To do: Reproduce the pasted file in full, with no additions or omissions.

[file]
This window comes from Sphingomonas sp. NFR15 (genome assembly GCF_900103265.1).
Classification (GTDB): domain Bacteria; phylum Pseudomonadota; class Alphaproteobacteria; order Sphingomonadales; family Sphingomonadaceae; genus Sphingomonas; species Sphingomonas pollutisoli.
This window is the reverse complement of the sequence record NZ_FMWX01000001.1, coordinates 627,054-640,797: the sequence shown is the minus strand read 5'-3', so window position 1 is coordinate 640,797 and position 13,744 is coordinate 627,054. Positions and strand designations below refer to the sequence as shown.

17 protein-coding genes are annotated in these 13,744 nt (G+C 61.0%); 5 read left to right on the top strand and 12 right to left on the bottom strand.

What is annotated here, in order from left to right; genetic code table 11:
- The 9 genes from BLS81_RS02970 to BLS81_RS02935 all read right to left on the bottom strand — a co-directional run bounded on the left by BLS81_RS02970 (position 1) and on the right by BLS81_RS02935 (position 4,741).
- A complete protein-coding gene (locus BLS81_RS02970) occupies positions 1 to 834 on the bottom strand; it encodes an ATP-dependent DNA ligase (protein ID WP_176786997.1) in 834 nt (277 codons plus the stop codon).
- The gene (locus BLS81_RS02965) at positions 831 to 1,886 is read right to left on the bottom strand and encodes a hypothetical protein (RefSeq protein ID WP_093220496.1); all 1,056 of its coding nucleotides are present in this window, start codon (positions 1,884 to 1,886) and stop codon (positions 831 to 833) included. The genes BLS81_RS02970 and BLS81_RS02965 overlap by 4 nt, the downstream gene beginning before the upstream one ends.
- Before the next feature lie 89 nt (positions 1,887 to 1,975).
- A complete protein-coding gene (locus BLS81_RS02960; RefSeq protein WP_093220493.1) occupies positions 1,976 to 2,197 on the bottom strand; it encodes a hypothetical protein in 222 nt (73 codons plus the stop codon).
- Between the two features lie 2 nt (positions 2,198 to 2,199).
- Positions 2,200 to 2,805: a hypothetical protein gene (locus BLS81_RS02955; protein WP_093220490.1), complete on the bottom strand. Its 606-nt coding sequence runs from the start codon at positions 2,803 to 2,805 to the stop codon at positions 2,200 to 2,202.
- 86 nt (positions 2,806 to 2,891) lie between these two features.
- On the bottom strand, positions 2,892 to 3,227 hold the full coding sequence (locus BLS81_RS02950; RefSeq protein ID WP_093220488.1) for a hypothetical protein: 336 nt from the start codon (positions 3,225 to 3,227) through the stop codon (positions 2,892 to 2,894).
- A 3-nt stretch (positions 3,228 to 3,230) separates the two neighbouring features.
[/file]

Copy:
This window comes from Sphingomonas sp. NFR15 (genome assembly GCF_900103265.1).
Classification (GTDB): domain Bacteria; phylum Pseudomonadota; class Alphaproteobacteria; order Sphingomonadales; family Sphingomonadaceae; genus Sphingomonas; species Sphingomonas pollutisoli.
This window is the reverse complement of the sequence record NZ_FMWX01000001.1, coordinates 627,054-640,797: the sequence shown is the minus strand read 5'-3', so window position 1 is coordinate 640,797 and position 13,744 is coordinate 627,054. Positions and strand designations below refer to the sequence as shown.

17 protein-coding genes are annotated in these 13,744 nt (G+C 61.0%); 5 read left to right on the top strand and 12 right to left on the bottom strand.

What is annotated here, in order from left to right; genetic code table 11:
- The 9 genes from BLS81_RS02970 to BLS81_RS02935 all read right to left on the bottom strand — a co-directional run bounded on the left by BLS81_RS02970 (position 1) and on the right by BLS81_RS02935 (position 4,741).
- A complete protein-coding gene (locus BLS81_RS02970) occupies positions 1 to 834 on the bottom strand; it encodes an ATP-dependent DNA ligase (protein ID WP_176786997.1) in 834 nt (277 codons plus the stop codon).
- The gene (locus BLS81_RS02965) at positions 831 to 1,886 is read right to left on the bottom strand and encodes a hypothetical protein (RefSeq protein ID WP_093220496.1); all 1,056 of its coding nucleotides are present in this window, start codon (positions 1,884 to 1,886) and stop codon (positions 831 to 833) included. The genes BLS81_RS02970 and BLS81_RS02965 overlap by 4 nt, the downstream gene beginning before the upstream one ends.
- Before the next feature lie 89 nt (positions 1,887 to 1,975).
- A complete protein-coding gene (locus BLS81_RS02960; RefSeq protein WP_093220493.1) occupies positions 1,976 to 2,197 on the bottom strand; it encodes a hypothetical protein in 222 nt (73 codons plus the stop codon).
- Between the two features lie 2 nt (positions 2,198 to 2,199).
- Positions 2,200 to 2,805: a hypothetical protein gene (locus BLS81_RS02955; protein WP_093220490.1), complete on the bottom strand. Its 606-nt coding sequence runs from the start codon at positions 2,803 to 2,805 to the stop codon at positions 2,200 to 2,202.
- 86 nt (positions 2,806 to 2,891) lie between these two features.
- On the bottom strand, positions 2,892 to 3,227 hold the full coding sequence (locus BLS81_RS02950; RefSeq protein ID WP_093220488.1) for a hypothetical protein: 336 nt from the start codon (positions 3,225 to 3,227) through the stop codon (positions 2,892 to 2,894).
- A 3-nt stretch (positions 3,228 to 3,230) separates the two neighbouring features.